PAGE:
In a quest to learn about the benefits of music for people with Parkinson’s disease, we met Pamela Quinn, a professional dancer in New York City who was diagnosed with young-onset PD more than 20 years ago. These days, she teaches thriving dance classes in Brooklyn and Manhattan for people with Parkinson’s (check out her PD Movement Lab class here), and gives talks around the world – from Chicago to Japan – about dancing and moving with PD (catch one of Pam’s inspiring lectures here).
Gary and Pam recently sat down for a chat, friend to friend, and let us join in. This is just a snippet:
Pam: “I was in shock because Parkinson’s was not really in my world view at the time – I was a professional dancer, I was a young mother and that was the farthest thing from my thoughts.”
Gary: “So what did you do after finally accepting that you had this chronic progressive disease that would be with you for the rest of your life?”
Pam: “Well, I didn’t accept it…”
Hear the 15-minute podcast
Beyond sharing her reaction to her diagnosis, Pam offered lots of tips for taking elements of dance, breaking down movements and using music to keep on moving (in addition to using prescribed medication, she notes).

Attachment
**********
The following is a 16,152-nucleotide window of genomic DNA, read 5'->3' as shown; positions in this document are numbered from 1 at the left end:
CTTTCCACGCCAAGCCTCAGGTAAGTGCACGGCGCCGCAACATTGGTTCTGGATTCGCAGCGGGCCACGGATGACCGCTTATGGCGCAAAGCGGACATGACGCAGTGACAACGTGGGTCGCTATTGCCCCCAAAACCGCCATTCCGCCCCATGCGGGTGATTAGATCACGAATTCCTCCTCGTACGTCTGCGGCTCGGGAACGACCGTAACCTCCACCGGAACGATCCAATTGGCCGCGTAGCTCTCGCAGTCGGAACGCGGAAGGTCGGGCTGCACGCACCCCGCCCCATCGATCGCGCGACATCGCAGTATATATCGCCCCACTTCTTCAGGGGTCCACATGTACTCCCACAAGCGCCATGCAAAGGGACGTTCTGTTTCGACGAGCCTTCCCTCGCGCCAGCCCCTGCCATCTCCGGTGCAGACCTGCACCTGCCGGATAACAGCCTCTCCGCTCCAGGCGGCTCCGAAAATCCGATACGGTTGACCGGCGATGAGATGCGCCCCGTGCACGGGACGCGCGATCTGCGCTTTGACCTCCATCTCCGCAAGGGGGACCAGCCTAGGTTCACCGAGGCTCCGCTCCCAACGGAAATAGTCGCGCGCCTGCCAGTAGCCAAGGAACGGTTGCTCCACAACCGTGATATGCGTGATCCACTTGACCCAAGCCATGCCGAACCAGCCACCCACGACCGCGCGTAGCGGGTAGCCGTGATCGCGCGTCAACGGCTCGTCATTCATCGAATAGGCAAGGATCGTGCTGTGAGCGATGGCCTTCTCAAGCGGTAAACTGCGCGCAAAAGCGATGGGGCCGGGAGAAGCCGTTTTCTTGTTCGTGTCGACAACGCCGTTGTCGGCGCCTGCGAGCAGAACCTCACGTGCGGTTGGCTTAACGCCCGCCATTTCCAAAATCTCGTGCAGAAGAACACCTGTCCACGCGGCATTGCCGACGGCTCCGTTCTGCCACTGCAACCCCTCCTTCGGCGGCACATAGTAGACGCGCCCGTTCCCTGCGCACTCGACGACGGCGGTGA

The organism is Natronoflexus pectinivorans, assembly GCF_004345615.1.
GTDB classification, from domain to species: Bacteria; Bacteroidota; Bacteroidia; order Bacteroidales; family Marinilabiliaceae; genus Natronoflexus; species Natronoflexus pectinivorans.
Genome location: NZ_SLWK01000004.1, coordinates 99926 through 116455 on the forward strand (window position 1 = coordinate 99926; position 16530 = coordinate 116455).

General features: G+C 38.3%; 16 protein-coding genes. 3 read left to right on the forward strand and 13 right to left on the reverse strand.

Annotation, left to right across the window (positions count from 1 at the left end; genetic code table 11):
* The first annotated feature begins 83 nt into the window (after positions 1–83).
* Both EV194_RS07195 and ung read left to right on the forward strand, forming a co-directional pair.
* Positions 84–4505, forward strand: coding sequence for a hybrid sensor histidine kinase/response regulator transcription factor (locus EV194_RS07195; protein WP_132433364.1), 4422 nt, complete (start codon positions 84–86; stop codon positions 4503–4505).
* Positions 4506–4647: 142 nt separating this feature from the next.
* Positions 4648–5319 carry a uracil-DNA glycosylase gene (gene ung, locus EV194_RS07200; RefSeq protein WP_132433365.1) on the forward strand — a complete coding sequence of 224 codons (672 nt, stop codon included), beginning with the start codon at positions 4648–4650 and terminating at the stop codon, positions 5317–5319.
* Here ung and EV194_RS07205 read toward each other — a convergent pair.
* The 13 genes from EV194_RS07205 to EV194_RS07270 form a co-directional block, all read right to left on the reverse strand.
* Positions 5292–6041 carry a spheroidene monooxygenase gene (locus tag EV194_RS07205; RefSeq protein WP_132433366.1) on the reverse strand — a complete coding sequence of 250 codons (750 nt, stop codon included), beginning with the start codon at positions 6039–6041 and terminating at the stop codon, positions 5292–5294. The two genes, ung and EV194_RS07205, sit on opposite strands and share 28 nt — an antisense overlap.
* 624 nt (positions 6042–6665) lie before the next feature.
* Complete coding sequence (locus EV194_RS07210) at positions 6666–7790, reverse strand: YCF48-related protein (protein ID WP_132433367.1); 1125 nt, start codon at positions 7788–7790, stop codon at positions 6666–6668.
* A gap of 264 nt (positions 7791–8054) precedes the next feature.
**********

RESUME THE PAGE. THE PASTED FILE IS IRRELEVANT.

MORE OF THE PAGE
“Music is fantastic,” Pam says. “Music is definitely part of my medicinal arsenal. It eases my gait. It propels through space. It helps initiate movement. It has no side effects. It’s cheap. And when they banned it from the New York City Marathon because it gave runners a competitive edge, I knew I was on the right track.”
Looking for more movement tips and tricks from Pam? She’ll be posting videos and practical pointers for people with PD on her new blog, PamelaQuinn.net.
A note from Pam: The content of this post and podcast is intended to provide experiential advice from a fellow patient about ways of moving to help manage your PD. It is in no way intended as a substitute for medical consultation. Be sure to check with your healthcare provider before engaging in any new exercise program. Pamela Quinn or PD Movement Lab will not be responsible for any injury or harm you sustain in performing any exercises or following any advice presented here in.
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